Having conquered half the world and having ruined hundreds of towns and cities in his ego-driven quest, King Alexander reached India and found himself lost in a vast desert. With no water in sight for days, his thirst became unbearable.
He came across an old beggar who had a pot of drinking water with him. Alexander asked for water, but the latter asked, “What will you give me in lieu of this pot of water?” Alexander, who had not seen a drop of water for almost a week, offered half of his kingdom. The beggar said, “Come tomorrow, as I want not half but your entire kingdom."
Alexander agreed to trade his entire kingdom for the pot of water. The beggar laughed and said, “So the worth of your kingdom is just a pot of water." Alexander realised his mistake and went back, but died on his way.
There is a story of a disciple who went to a Guru to learn martial arts. After sustained practice, the disciple became an invincible sword fighter. “Why should I now bow before the Guru, whom I can easily defeat in sword fight?” The impudent disciple challenged his Guru for a sword fight. The Guru accepted the challenge.
One day the disciple learnt that the Guru was getting an eight-feet- long sword made for the dual so that he could attack the disciple from a safe distance. In response, the disciple arranged a 10-feet-long sword. However, the disciple did not know that the eight-feet sheath of the Guru contained only a one- foot- long sharp sword.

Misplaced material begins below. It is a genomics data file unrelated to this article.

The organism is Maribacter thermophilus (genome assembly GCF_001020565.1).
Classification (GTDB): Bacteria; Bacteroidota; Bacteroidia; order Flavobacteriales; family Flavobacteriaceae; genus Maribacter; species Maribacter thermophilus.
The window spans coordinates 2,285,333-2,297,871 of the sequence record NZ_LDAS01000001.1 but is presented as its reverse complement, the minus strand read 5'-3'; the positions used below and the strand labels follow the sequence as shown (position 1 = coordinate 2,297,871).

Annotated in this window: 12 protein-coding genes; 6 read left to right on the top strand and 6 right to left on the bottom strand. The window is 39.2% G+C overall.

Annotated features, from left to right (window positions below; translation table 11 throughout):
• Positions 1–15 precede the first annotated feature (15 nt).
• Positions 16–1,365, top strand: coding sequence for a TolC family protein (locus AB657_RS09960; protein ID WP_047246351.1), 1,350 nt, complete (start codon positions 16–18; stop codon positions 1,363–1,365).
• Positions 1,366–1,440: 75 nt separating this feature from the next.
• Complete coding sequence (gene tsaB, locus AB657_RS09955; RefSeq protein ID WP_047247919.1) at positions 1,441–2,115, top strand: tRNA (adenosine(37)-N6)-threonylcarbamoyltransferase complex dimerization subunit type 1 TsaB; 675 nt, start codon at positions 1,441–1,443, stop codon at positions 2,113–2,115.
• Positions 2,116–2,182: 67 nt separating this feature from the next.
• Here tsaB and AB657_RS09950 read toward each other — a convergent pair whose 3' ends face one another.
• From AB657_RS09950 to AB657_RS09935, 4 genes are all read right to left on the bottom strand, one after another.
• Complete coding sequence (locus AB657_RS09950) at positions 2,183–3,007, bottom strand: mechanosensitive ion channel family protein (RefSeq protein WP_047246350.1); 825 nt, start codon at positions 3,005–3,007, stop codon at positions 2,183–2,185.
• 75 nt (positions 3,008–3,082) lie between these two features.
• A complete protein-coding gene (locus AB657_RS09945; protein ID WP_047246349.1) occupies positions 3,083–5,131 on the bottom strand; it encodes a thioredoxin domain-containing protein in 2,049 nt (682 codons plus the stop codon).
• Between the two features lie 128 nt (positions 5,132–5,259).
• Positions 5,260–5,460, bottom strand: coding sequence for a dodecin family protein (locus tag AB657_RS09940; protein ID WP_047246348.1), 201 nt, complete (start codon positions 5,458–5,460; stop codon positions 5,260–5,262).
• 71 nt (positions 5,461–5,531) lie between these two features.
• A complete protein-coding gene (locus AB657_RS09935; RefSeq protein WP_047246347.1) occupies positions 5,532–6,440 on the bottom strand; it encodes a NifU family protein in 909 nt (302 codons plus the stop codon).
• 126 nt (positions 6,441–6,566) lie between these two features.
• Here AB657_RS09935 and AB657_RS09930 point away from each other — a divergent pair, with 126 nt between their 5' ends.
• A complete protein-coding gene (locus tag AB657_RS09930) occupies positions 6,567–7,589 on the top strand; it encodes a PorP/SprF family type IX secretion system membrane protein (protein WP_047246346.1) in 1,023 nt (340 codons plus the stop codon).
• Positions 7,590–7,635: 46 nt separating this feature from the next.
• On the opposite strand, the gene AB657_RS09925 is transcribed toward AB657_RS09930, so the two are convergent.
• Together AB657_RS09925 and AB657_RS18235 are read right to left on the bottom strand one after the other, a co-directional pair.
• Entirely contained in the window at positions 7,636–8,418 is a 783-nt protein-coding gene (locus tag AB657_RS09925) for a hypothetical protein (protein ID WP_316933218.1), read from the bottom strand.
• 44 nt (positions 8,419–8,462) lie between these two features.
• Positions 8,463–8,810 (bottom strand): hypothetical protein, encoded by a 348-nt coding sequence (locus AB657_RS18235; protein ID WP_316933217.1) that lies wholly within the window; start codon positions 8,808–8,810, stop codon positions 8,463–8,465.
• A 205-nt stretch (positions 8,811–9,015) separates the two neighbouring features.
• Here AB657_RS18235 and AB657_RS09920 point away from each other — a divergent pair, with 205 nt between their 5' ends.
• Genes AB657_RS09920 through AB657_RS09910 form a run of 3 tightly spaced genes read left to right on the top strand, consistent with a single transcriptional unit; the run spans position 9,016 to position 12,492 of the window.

On the appointed day, as the dual started, the disciple scrambled to take out his sword out of the sheath. The Guru quickly brought out his sword and placed it on the disciple’s neck, who now pleaded for mercy.
The Guru forgave his disciple and said, “Always keep a small sword in your big sheath if you want to win”.
In other words, even when you occupy high posts, or acquire exceptional capabilities, your ego should always be small.